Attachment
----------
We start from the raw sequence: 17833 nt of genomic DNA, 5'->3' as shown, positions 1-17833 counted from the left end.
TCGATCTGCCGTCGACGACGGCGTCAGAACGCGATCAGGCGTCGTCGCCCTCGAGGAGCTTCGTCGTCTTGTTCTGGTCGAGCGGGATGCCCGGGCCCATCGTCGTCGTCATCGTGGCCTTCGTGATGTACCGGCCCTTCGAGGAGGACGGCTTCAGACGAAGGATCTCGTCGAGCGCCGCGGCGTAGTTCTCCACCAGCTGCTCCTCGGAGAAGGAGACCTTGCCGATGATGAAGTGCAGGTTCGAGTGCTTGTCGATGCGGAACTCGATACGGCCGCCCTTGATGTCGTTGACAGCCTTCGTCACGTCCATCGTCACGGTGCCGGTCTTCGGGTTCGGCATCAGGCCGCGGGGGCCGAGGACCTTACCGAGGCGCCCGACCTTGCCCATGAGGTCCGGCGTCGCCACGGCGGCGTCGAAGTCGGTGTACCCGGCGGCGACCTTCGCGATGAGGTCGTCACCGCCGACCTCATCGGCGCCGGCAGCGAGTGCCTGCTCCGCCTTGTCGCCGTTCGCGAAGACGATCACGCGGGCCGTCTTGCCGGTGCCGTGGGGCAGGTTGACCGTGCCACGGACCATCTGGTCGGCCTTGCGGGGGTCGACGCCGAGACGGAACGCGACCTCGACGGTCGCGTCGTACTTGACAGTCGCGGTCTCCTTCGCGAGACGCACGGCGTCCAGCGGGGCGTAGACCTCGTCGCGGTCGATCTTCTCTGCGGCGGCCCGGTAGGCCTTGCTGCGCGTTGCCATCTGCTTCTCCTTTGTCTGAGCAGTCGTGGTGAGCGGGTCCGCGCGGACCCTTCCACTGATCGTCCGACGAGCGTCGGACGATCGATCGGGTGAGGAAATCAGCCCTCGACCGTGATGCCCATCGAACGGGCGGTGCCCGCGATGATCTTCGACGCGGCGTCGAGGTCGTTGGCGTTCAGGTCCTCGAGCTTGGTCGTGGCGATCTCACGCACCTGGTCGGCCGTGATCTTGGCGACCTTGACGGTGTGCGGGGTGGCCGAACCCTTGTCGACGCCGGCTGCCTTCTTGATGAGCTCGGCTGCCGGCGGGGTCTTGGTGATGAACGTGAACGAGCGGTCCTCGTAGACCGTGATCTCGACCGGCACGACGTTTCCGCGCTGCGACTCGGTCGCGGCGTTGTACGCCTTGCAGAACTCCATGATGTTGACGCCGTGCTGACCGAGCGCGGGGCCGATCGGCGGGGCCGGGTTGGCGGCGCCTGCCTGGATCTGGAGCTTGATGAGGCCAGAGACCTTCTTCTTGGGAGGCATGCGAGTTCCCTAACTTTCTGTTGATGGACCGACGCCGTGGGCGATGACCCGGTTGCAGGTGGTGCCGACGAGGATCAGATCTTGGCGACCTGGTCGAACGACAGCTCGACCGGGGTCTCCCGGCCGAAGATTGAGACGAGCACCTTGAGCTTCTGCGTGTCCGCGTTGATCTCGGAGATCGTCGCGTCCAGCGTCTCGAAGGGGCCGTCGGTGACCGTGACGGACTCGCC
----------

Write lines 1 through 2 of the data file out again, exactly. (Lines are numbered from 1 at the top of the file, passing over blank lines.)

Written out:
We start from the raw sequence: 17833 nt of genomic DNA, 5'->3' as shown, positions 1-17833 counted from the left end.
TCGATCTGCCGTCGACGACGGCGTCAGAACGCGATCAGGCGTCGTCGCCCTCGAGGAGCTTCGTCGTCTTGTTCTGGTCGAGCGGGATGCCCGGGCCCATCGTCGTCGTCATCGTGGCCTTCGTGATGTACCGGCCCTTCGAGGAGGACGGCTTCAGACGAAGGATCTCGTCGAGCGCCGCGGCGTAGTTCTCCACCAGCTGCTCCTCGGAGAAGGAGACCTTGCCGATGATGAAGTGCAGGTTCGAGTGCTTGTCGATGCGGAACTCGATACGGCCGCCCTTGATGTCGTTGACAGCCTTCGTCACGTCCATCGTCACGGTGCCGGTCTTCGGGTTCGGCATCAGGCCGCGGGGGCCGAGGACCTTACCGAGGCGCCCGACCTTGCCCATGAGGTCCGGCGTCGCCACGGCGGCGTCGAAGTCGGTGTACCCGGCGGCGACCTTCGCGATGAGGTCGTCACCGCCGACCTCATCGGCGCCGGCAGCGAGTGCCTGCTCCGCCTTGTCGCCGTTCGCGAAGACGATCACGCGGGCCGTCTTGCCGGTGCCGTGGGGCAGGTTGACCGTGCCACGGACCATCTGGTCGGCCTTGCGGGGGTCGACGCCGAGACGGAACGCGACCTCGACGGTCGCGTCGTACTTGACAGTCGCGGTCTCCTTCGCGAGACGCACGGCGTCCAGCGGGGCGTAGACCTCGTCGCGGTCGATCTTCTCTGCGGCGGCCCGGTAGGCCTTGCTGCGCGTTGCCATCTGCTTCTCCTTTGTCTGAGCAGTCGTGGTGAGCGGGTCCGCGCGGACCCTTCCACTGATCGTCCGACGAGCGTCGGACGATCGATCGGGTGAGGAAATCAGCCCTCGACCGTGATGCCCATCGAACGGGCGGTGCCCGCGATGATCTTCGACGCGGCGTCGAGGTCGTTGGCGTTCAGGTCCTCGAGCTTGGTCGTGGCGATCTCACGCACCTGGTCGGCCGTGATCTTGGCGACCTTGACGGTGTGCGGGGTGGCCGAACCCTTGTCGACGCCGGCTGCCTTCTTGATGAGCTCGGCTGCCGGCGGGGTCTTGGTGATGAACGTGAACGAGCGGTCCTCGTAGACCGTGATCTCGACCGGCACGACGTTTCCGCGCTGCGACTCGGTCGCGGCGTTGTACGCCTTGCAGAACTCCATGATGTTGACGCCGTGCTGACCGAGCGCGGGGCCGATCGGCGGGGCCGGGTTGGCGGCGCCTGCCTGGATCTGGAGCTTGATGAGGCCAGAGACCTTCTTCTTGGGAGGCATGCGAGTTCCCTAACTTTCTGTTGATGGACCGACGCCGTGGGCGATGACCCGGTTGCAGGTGGTGCCGACGAGGATCAGATCTTGGCGACCTGGTCGAACGACAGCTCGACCGGGGTCTCCCGGCCGAAGATTGAGACGAGCACCTTGAGCTTCTGCGTGTCCGCGTTGATCTCGGAGATCGTCGCGTCCAGCGTCTCGAAGGGGCCGTCGGTGACCGTGACGGACTCGCC